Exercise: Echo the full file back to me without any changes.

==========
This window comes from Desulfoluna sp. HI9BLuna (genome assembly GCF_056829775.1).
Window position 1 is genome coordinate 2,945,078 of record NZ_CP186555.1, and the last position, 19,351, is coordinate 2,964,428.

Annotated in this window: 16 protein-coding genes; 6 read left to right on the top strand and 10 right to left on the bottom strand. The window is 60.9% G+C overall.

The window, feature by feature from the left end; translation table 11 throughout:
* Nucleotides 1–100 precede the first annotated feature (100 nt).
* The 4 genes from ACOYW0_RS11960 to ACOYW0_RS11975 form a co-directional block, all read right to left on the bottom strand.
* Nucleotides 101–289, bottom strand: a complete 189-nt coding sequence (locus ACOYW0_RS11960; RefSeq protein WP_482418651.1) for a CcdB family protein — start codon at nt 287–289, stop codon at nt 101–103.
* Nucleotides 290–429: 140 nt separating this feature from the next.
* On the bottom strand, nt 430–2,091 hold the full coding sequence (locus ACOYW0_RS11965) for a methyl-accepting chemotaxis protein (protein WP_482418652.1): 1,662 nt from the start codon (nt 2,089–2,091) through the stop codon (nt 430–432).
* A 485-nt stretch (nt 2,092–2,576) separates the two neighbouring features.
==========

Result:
This window comes from Desulfoluna sp. HI9BLuna (genome assembly GCF_056829775.1).
Window position 1 is genome coordinate 2,945,078 of record NZ_CP186555.1, and the last position, 19,351, is coordinate 2,964,428.

Annotated in this window: 16 protein-coding genes; 6 read left to right on the top strand and 10 right to left on the bottom strand. The window is 60.9% G+C overall.

The window, feature by feature from the left end; translation table 11 throughout:
* Nucleotides 1–100 precede the first annotated feature (100 nt).
* The 4 genes from ACOYW0_RS11960 to ACOYW0_RS11975 form a co-directional block, all read right to left on the bottom strand.
* Nucleotides 101–289, bottom strand: a complete 189-nt coding sequence (locus ACOYW0_RS11960; RefSeq protein WP_482418651.1) for a CcdB family protein — start codon at nt 287–289, stop codon at nt 101–103.
* Nucleotides 290–429: 140 nt separating this feature from the next.
* On the bottom strand, nt 430–2,091 hold the full coding sequence (locus ACOYW0_RS11965) for a methyl-accepting chemotaxis protein (protein WP_482418652.1): 1,662 nt from the start codon (nt 2,089–2,091) through the stop codon (nt 430–432).
* A 485-nt stretch (nt 2,092–2,576) separates the two neighbouring features.